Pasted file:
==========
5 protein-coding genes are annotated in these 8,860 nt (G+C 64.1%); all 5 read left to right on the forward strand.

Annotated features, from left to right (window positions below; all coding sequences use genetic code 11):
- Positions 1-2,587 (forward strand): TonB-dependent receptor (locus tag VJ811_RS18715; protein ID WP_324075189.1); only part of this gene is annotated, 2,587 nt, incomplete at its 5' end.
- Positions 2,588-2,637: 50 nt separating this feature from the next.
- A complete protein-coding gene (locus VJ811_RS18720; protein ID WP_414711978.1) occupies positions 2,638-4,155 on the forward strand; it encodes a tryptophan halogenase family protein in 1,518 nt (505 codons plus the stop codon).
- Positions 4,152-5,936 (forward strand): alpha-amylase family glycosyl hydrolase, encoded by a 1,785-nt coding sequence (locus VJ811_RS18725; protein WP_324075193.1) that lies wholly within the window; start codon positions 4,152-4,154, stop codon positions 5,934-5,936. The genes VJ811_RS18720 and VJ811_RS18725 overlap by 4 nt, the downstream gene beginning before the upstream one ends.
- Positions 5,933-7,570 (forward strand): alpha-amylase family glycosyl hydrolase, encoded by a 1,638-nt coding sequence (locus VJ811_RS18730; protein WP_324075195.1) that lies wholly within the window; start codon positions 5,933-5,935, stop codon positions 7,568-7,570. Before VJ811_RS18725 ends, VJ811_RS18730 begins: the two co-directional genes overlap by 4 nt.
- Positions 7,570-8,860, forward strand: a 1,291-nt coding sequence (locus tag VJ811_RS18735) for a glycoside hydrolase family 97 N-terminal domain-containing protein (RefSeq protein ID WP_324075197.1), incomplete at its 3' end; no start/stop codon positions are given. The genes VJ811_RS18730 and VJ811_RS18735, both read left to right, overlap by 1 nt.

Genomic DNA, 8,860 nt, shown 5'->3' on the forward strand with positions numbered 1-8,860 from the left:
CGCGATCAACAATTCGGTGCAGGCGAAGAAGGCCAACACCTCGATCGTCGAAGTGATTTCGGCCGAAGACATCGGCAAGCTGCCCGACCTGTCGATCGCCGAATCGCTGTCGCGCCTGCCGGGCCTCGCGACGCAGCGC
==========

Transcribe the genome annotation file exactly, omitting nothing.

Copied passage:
5 protein-coding genes are annotated in these 8,860 nt (G+C 64.1%); all 5 read left to right on the forward strand.

Annotated features, from left to right (window positions below; all coding sequences use genetic code 11):
- Positions 1-2,587 (forward strand): TonB-dependent receptor (locus tag VJ811_RS18715; protein ID WP_324075189.1); only part of this gene is annotated, 2,587 nt, incomplete at its 5' end.
- Positions 2,588-2,637: 50 nt separating this feature from the next.
- A complete protein-coding gene (locus VJ811_RS18720; protein ID WP_414711978.1) occupies positions 2,638-4,155 on the forward strand; it encodes a tryptophan halogenase family protein in 1,518 nt (505 codons plus the stop codon).
- Positions 4,152-5,936 (forward strand): alpha-amylase family glycosyl hydrolase, encoded by a 1,785-nt coding sequence (locus VJ811_RS18725; protein WP_324075193.1) that lies wholly within the window; start codon positions 4,152-4,154, stop codon positions 5,934-5,936. The genes VJ811_RS18720 and VJ811_RS18725 overlap by 4 nt, the downstream gene beginning before the upstream one ends.
- Positions 5,933-7,570 (forward strand): alpha-amylase family glycosyl hydrolase, encoded by a 1,638-nt coding sequence (locus VJ811_RS18730; protein WP_324075195.1) that lies wholly within the window; start codon positions 5,933-5,935, stop codon positions 7,568-7,570. Before VJ811_RS18725 ends, VJ811_RS18730 begins: the two co-directional genes overlap by 4 nt.
- Positions 7,570-8,860, forward strand: a 1,291-nt coding sequence (locus tag VJ811_RS18735) for a glycoside hydrolase family 97 N-terminal domain-containing protein (RefSeq protein ID WP_324075197.1), incomplete at its 3' end; no start/stop codon positions are given. The genes VJ811_RS18730 and VJ811_RS18735, both read left to right, overlap by 1 nt.

Genomic DNA, 8,860 nt, shown 5'->3' on the forward strand with positions numbered 1-8,860 from the left:
CGCGATCAACAATTCGGTGCAGGCGAAGAAGGCCAACACCTCGATCGTCGAAGTGATTTCGGCCGAAGACATCGGCAAGCTGCCCGACCTGTCGATCGCCGAATCGCTGTCGCGCCTGCCGGGCCTCGCGACGCAGCGC